•      On entrance, the mourner makes their way to the side of the body, kneels down and silently recites a few prayers for the departed soul.
  •      Mourners are then welcomed by the relatives and express their sympathy. “I’m sorry for your trouble”…then the mourner speaks kindly of the deceased and walks away.
  •      The mourner is offered food and drink for the hours spent at the Wake.
  •      If the weather is good the men congregate outside – if not, they go to the kitchen (this is very important and traditional).
  •      The body is often in the parlor and there is a division between the room of the body and the celebration.
  •      The mourner stays for a few hours. The old men and women come in the morning and with the end of the working day others in the community stop in.
  •      The Rosary is recited once or twice – at midnight and then towards morning, along with traditional prayers.
  •      Most visitors leave at midnight, but close neighbors remain until the morning.
  •      They drink tea, whisky or beer and share anecdotes with quiet laughter but within a solemn mood.
  •      There are two funerals, one in the evening and the second is when the body is taken to the graveyard on the next day.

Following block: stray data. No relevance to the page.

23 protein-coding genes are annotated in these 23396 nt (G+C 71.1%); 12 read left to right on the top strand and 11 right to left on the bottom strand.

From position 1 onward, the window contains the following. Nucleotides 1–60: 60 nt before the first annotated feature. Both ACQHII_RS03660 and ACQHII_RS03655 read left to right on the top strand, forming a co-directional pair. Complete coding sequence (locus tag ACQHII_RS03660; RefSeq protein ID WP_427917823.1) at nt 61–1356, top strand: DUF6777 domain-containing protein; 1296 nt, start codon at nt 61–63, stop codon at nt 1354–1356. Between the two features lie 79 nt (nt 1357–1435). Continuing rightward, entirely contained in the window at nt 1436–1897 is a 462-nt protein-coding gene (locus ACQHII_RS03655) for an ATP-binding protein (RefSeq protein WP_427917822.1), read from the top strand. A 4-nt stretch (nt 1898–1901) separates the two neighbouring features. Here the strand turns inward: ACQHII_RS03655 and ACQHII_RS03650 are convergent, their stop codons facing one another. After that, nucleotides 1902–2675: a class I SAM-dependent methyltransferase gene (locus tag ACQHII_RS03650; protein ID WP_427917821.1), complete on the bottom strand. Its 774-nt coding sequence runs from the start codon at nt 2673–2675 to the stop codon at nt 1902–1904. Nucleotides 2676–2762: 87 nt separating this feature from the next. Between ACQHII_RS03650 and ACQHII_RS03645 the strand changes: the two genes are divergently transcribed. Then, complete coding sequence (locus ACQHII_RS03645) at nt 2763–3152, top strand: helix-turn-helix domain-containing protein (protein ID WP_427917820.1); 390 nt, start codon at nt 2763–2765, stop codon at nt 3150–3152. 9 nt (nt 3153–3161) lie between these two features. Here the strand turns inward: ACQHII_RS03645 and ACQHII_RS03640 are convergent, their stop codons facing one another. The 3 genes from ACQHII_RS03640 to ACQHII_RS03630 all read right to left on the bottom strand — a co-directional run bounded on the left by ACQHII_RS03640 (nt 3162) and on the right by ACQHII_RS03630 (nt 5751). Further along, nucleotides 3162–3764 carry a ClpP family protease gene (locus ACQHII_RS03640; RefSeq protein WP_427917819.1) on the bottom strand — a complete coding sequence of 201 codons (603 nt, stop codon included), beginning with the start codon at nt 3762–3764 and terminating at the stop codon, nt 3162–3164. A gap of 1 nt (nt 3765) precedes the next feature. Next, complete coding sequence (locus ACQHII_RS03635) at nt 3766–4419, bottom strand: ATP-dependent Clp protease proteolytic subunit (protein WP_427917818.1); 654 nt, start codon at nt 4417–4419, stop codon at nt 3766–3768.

Blending Irish Funeral Traditions with Modern Life

As funeral service providers, it’s important to find ways to blend traditions with today’s families’ needs in order to create meaningful services that resonate with all family members. Like the Irish wake, we can join together to eat, drink and share memories.


Leave a Reply

Note: You can use basic XHTML in your comments.

  1. Kate Hamilton

    Thank you very much for sharing Kim, it’s amazing that so we still practice so many of the rituals at a time when so much is changing… Kim, in our community we open a window to allow the soul of the person to return home. We place a black crepe on the front door of the house the wake is taking place. It is the men that keep vigil over the corpse during the night. A drop of whiskey lubricates the tongue and wonderful stories of the deceased are shared until morning. I remember the laughter coming from many a wake. I feel lucky that we still observe most of the traditions in the area I come from…

  2. Funeral Blog. The official blog for the funeral & cemetery professions. » Blog Archive 5 Amazing Funeral Personalization Ideas From Around The World

    […] Irish traditionally celebrate their deceased loved ones – with lots of drinking, of course. The typical Irish wake usually involves less tears than we’re used to, and a lot more alcohol and celebrating. The Irish […]